How Can You Avoid Wrist Pain from Typing?
Did you know that we type between 1,000 and 2,500 words a day? This doesn’t sound like a particularly dangerous activity, but since we spend a lot of time typing and using our phones, more and more people are experiencing wrist pain. It starts with tingling and numbness in the hand and can become so painful that people stop working or have surgery. Fortunately, it can be prevented with a few minor adjustments. Read our tips to prevent wrist discomfort and pain.
Tips for avoiding wrist discomfort
1) Set up your workstation correctly
When setting up your computer workstation it’s important to have your chair at the right height. Arrange your monitor at eye level and adjust your mouse, and keyboard to a 90-degree elbow height. Try to sit up straight with a nice and balanced posture and make sure you’re sitting comfortably at your desk and not hunching or leaning forward. Position the keyboard and mouse on the edge of the desk to keep your elbows close to your body. Ensure your wrists are not pressing against the hard edge of the desk or table you are using.
2) Pay attention to the position of your hands
Keeping the hands in a neutral position is important, this prevents you from twisting or bending your wrists. The wrong posture can reduce blood circulation in the hands which can lead to pain, fatigue, and numbness. When the wrist is bent outward in the direction of your pinky, try to keep your elbows close to your body. If your wrists are leaning on the table, adjust your chair a couple of centimeters or inches higher so you are at the same height as your keyboard. If you are feeling any strain when typing you may need to consider an alternative keyboard, possibly an ergonomic slipt keyboard. Tip: when you need to type more today, it is recommended that you remove jewelry such as bracelets or rings.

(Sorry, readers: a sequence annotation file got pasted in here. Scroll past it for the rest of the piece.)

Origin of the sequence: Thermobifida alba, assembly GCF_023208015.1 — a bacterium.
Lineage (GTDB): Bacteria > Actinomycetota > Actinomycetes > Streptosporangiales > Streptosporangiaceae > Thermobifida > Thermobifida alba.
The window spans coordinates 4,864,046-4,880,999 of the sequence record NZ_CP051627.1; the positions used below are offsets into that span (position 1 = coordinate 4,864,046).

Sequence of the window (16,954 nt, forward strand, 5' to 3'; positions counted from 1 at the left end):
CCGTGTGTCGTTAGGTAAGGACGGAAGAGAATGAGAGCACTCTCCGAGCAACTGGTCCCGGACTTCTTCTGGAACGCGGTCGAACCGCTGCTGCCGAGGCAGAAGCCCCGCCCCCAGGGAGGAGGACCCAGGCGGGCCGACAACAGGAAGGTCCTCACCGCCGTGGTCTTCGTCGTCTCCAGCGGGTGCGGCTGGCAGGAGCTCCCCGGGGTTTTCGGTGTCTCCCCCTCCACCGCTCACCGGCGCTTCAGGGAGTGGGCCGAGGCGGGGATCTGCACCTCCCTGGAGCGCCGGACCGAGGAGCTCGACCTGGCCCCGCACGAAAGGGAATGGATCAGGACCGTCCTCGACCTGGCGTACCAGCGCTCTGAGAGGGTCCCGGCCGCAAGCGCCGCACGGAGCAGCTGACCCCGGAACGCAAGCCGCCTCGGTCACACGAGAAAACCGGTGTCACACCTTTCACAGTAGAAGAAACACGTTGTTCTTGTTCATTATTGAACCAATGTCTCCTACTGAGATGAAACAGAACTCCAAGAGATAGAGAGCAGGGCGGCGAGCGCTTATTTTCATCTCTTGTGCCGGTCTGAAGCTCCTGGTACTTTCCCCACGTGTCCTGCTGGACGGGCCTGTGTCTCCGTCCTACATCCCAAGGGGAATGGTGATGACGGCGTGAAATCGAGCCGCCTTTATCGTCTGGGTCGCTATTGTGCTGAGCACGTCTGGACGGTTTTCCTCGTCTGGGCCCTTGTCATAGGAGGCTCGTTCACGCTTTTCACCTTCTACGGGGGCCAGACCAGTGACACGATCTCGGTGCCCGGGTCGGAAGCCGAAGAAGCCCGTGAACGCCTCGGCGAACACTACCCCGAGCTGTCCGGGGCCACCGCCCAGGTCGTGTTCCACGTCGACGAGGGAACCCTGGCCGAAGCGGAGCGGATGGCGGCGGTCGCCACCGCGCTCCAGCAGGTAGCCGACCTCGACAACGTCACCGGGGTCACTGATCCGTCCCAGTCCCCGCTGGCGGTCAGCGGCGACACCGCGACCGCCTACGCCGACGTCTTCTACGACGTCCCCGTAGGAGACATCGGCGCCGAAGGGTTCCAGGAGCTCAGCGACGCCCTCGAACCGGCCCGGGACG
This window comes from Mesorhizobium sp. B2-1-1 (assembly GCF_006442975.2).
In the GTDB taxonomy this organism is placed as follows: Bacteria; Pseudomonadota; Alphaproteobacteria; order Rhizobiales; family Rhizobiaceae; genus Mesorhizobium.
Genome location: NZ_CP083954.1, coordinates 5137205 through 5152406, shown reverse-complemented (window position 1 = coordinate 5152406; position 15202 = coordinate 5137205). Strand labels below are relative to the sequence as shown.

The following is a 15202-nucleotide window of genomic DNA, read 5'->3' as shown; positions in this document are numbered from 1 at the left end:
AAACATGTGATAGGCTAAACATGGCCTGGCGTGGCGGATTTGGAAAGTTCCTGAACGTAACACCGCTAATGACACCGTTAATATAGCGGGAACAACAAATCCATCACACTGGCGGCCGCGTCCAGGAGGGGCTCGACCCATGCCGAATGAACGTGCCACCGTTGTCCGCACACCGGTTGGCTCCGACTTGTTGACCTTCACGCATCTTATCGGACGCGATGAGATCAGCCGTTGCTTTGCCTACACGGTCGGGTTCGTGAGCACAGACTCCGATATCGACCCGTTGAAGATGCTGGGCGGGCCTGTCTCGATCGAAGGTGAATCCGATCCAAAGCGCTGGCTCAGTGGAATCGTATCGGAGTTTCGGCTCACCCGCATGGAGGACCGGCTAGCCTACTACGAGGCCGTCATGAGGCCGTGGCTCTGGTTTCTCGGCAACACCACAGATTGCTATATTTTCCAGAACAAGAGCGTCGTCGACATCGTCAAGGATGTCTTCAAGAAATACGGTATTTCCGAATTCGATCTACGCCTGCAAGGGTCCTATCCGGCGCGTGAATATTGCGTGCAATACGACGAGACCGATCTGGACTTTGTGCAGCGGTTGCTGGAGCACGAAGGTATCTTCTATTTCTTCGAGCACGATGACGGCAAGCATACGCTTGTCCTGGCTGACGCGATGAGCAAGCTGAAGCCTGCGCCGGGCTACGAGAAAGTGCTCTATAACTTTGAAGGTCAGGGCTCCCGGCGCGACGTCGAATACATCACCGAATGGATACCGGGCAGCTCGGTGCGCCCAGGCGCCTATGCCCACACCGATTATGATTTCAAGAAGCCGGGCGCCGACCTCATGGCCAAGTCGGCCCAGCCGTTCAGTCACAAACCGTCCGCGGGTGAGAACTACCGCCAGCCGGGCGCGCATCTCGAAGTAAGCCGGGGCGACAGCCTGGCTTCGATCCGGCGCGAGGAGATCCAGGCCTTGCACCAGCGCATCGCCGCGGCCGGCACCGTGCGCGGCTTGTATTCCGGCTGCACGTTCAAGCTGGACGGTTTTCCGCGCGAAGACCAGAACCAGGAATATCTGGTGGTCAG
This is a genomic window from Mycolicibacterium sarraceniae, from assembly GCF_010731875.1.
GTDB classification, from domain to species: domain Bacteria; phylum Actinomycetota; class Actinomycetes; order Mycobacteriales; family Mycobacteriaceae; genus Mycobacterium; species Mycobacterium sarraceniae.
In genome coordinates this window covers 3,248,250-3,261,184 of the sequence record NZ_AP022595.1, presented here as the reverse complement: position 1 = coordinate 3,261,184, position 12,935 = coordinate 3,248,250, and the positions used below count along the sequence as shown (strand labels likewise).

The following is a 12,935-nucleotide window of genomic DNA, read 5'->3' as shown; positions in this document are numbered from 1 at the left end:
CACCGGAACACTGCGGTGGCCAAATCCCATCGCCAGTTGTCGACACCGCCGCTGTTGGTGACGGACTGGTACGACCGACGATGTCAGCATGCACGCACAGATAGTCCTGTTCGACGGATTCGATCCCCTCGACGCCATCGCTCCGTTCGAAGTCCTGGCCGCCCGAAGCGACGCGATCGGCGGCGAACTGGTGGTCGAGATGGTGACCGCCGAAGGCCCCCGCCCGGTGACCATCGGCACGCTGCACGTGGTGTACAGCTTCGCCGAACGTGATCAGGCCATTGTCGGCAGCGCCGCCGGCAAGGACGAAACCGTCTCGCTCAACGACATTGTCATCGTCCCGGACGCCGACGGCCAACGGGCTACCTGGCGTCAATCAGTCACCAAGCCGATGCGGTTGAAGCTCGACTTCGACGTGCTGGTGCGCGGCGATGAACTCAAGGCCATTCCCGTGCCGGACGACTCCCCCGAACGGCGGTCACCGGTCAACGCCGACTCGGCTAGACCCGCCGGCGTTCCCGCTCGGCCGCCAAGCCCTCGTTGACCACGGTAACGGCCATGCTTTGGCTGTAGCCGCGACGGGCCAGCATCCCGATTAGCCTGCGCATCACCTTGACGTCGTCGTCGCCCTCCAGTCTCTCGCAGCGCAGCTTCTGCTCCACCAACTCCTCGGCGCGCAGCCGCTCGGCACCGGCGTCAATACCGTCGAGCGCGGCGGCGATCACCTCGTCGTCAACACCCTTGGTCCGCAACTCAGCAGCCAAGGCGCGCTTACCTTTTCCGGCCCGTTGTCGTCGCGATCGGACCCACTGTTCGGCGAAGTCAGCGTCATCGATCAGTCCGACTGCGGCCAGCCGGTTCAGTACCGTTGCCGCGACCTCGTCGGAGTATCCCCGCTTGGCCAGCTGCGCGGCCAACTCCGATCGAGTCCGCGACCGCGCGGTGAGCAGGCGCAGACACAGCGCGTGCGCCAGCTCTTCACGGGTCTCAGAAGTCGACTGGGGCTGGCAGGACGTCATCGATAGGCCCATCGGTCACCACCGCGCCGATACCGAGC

3) Your technique while typing
Try to type with 10 fingers, this helps you to use all your hand and fingers muscles. When typing, keep your hands and fingers relaxed. Type lightly, it is more efficient and will prevent your fingers from getting tired and you make fewer mistakes. Don’t bang on the keyboard and look for a keyboard that you think is comfortable. There are many different keyboards available where the keys need to be pressed harder or just lighter. Consider using keyboard shortcuts to repeat common tasks.
4) Try to stretch your muscles before and after typing
It is not good for our bodies to stay in any one position for too long; standing, sitting, or typing. There are simple stretches you can do at your desk. This will help reduce stiffness while boosting your energy and alertness. Try to incorporate some stretches in at regular intervals throughout the day even if it’s just for a minute. Our bodies are not designed to be in one position for long periods of time and when we do our muscles get tired.
Forearm and wrist stretch:
- Place your right arm out in front of you with your elbow straight and palm facing down.
- Move your wrist to make a ‘stop’ sign with your hand.
- Use your left hand to put some pressure on.
- Hold for 30 seconds or more.
- Turn your forearm over so that your palm is facing up, now move your wrist so the palm faces you.
- Use your left hand to put on some pressure. Hold for 30 seconds or more.
- Repeat both with the left side.
How can Fit for Work help?
To learn more about setting up or managing an ergonomics program that supports staff working from home or in the office or support with staying legally compliant, you can reach out to Fit for Work at firstname.lastname@example.org. For more information on our Ergonomics Self-Assessment and Education Tool, visit www.deskeval.com